Traces of vintage St. E are still present -- "Boy Is Crying" echoes the '60s feel of "You're In A Bad Way," and the middle of "How We Used To Live" offers a blissed-out trancey vibe similar to "He's On The Phone." But St. E are continuing to innovate, combining the often-overlooked ambient electronics of bands like Boards of Canada and Two Lone Swordsmen with classic Bacharach-style pop to create a fascinating modern sound. And if this album doesn't end all those Cardigans comparisons, people just aren't listening.
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14 of 16 people found the following review helpful By A Customer on June 11, 2000
Format: Audio CD Verified Purchase
Sainte Etienne reached a career zenith with "Good Humor" a perfect,wistful pop postcard that capped eight bountiful years of a band searching for cohesiveness.The tour that followed secured them as a "real band" with a stunning live show that cast Sarah Cracknell as That Girl -- a stage persona with equal parts Deborah Harry and Grace Kelly. How to follow all that up? Well we will dismiss the hit or miss EP "Places to Visit" that came after as an impatient record company (Subpop) wanting to cash in on the bands triumphant year. Instead, showing their stunning versatility as artists,the breathtaking "Sound of Water" is the legitimate follow up. And what a follow up it is. Like warm bubbly lavender scented water pulsating from jets in a hot tub, Saint Etienne have managed to produce another immaculate album of seamless pop songs. Those listening for instant hooks need to be patient for this CD to reveal its cool but assured ambiance over time. Don't make the mistake the lazy Amazon reviewer did and judge this quickly. Listen and enjoy the best kept secret in pop music for the past ten years. Some bands that hang around for the long haul truly get better over time and "Sound of Water" proves that!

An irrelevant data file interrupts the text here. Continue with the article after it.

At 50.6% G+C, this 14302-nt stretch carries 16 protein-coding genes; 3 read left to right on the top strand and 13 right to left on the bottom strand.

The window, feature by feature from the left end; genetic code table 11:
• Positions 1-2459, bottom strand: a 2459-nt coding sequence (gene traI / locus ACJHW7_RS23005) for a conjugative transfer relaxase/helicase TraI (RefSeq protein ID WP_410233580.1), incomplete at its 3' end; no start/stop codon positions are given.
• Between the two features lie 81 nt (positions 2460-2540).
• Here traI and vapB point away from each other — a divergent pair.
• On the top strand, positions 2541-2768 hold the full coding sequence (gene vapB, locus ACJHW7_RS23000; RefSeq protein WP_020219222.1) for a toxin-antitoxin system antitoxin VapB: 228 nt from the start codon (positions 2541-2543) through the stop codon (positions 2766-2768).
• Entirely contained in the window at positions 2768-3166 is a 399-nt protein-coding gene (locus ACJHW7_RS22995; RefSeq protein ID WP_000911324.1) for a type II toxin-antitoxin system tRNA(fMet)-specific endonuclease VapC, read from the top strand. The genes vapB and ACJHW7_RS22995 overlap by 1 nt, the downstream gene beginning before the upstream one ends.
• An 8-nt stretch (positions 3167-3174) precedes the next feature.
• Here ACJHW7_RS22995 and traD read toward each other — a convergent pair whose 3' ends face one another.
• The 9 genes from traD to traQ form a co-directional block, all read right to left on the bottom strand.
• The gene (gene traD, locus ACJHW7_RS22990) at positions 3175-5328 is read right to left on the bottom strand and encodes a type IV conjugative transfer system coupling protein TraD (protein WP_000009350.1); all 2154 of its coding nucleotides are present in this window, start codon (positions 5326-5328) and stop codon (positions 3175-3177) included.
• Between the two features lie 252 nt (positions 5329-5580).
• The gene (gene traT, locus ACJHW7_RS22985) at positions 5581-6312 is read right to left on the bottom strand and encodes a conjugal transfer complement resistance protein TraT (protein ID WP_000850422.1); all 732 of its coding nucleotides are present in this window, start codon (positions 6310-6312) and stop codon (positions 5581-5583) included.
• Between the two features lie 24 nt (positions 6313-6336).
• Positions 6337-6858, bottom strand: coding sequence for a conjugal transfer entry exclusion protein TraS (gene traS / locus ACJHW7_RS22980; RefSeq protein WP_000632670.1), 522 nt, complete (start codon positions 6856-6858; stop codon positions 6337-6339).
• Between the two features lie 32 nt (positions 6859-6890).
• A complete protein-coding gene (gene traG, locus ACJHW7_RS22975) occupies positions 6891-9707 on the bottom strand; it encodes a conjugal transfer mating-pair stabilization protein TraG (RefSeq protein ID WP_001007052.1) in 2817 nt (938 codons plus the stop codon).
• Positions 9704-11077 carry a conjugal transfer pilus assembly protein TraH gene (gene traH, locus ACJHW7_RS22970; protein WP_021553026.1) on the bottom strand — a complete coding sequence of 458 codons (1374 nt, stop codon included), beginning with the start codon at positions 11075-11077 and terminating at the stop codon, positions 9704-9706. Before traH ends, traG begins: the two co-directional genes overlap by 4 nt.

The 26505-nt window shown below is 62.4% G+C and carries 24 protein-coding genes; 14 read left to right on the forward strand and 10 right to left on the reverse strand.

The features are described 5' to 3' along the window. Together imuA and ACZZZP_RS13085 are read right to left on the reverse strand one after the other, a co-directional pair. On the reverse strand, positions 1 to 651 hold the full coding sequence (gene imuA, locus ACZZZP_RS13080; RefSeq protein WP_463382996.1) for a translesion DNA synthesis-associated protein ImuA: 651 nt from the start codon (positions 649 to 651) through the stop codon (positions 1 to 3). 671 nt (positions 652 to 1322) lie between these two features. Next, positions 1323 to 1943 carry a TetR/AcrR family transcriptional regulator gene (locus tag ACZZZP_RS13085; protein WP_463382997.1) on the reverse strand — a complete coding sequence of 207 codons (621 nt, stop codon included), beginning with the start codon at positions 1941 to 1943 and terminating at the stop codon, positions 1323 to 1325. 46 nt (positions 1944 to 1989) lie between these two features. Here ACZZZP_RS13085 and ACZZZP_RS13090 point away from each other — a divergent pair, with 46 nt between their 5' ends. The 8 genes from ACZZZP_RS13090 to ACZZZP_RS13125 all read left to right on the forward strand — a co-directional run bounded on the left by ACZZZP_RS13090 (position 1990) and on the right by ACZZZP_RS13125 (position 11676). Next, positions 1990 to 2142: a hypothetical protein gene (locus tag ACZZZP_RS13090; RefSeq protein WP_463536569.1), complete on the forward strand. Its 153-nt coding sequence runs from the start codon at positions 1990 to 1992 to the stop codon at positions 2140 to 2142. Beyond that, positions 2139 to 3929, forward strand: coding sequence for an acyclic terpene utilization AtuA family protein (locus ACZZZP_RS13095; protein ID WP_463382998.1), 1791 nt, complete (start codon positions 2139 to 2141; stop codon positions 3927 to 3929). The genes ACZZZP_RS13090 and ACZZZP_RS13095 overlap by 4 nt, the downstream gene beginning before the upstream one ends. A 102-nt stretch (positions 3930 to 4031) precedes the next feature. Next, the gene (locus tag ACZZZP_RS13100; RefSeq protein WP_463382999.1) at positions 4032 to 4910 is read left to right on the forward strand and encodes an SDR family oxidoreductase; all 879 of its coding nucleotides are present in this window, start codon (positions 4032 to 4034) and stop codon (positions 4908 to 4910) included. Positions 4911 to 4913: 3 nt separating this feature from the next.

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6 of 6 people found the following review helpful By J. Thomas on July 19, 2000
Format: Audio CD
When we were younger and more foolish, the steamy days and sultry nights of summer played out to a soundtrack of Bananarama. But we've grown up, even if we didn't want to, and now Saint Etienne offer up a compelling, complex, exquisitely-crafted 21st-century journey.